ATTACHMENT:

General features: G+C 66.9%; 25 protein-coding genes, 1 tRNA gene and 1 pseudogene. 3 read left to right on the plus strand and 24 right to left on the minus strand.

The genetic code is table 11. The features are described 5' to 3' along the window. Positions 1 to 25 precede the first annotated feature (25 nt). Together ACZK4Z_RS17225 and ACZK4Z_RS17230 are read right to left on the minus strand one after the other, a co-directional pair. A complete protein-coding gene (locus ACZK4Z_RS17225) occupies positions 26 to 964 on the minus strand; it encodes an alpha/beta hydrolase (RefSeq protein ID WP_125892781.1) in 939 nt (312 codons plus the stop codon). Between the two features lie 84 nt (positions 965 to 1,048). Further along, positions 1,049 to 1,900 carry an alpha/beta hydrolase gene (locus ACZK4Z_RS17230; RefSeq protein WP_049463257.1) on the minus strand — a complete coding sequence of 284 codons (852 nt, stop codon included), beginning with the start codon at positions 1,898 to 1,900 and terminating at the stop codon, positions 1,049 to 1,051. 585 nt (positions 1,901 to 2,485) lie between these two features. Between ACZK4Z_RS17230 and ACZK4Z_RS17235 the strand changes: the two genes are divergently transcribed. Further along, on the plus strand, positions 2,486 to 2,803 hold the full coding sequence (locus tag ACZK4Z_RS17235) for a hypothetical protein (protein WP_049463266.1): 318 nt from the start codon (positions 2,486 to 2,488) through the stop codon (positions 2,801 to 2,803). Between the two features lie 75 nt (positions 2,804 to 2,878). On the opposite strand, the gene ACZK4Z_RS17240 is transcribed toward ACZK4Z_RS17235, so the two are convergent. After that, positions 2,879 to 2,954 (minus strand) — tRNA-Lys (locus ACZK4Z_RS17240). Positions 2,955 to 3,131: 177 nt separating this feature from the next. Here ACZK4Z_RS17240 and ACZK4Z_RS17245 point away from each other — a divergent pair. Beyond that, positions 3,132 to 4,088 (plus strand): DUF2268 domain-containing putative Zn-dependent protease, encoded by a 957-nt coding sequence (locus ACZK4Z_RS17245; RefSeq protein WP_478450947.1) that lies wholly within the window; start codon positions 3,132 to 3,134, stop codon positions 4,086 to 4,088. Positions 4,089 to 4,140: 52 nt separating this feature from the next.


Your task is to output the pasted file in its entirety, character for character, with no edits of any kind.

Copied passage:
General features: G+C 66.9%; 25 protein-coding genes, 1 tRNA gene and 1 pseudogene. 3 read left to right on the plus strand and 24 right to left on the minus strand.

The genetic code is table 11. The features are described 5' to 3' along the window. Positions 1 to 25 precede the first annotated feature (25 nt). Together ACZK4Z_RS17225 and ACZK4Z_RS17230 are read right to left on the minus strand one after the other, a co-directional pair. A complete protein-coding gene (locus ACZK4Z_RS17225) occupies positions 26 to 964 on the minus strand; it encodes an alpha/beta hydrolase (RefSeq protein ID WP_125892781.1) in 939 nt (312 codons plus the stop codon). Between the two features lie 84 nt (positions 965 to 1,048). Further along, positions 1,049 to 1,900 carry an alpha/beta hydrolase gene (locus ACZK4Z_RS17230; RefSeq protein WP_049463257.1) on the minus strand — a complete coding sequence of 284 codons (852 nt, stop codon included), beginning with the start codon at positions 1,898 to 1,900 and terminating at the stop codon, positions 1,049 to 1,051. 585 nt (positions 1,901 to 2,485) lie between these two features. Between ACZK4Z_RS17230 and ACZK4Z_RS17235 the strand changes: the two genes are divergently transcribed. Further along, on the plus strand, positions 2,486 to 2,803 hold the full coding sequence (locus tag ACZK4Z_RS17235) for a hypothetical protein (protein WP_049463266.1): 318 nt from the start codon (positions 2,486 to 2,488) through the stop codon (positions 2,801 to 2,803). Between the two features lie 75 nt (positions 2,804 to 2,878). On the opposite strand, the gene ACZK4Z_RS17240 is transcribed toward ACZK4Z_RS17235, so the two are convergent. After that, positions 2,879 to 2,954 (minus strand) — tRNA-Lys (locus ACZK4Z_RS17240). Positions 2,955 to 3,131: 177 nt separating this feature from the next. Here ACZK4Z_RS17240 and ACZK4Z_RS17245 point away from each other — a divergent pair. Beyond that, positions 3,132 to 4,088 (plus strand): DUF2268 domain-containing putative Zn-dependent protease, encoded by a 957-nt coding sequence (locus ACZK4Z_RS17245; RefSeq protein WP_478450947.1) that lies wholly within the window; start codon positions 3,132 to 3,134, stop codon positions 4,086 to 4,088. Positions 4,089 to 4,140: 52 nt separating this feature from the next.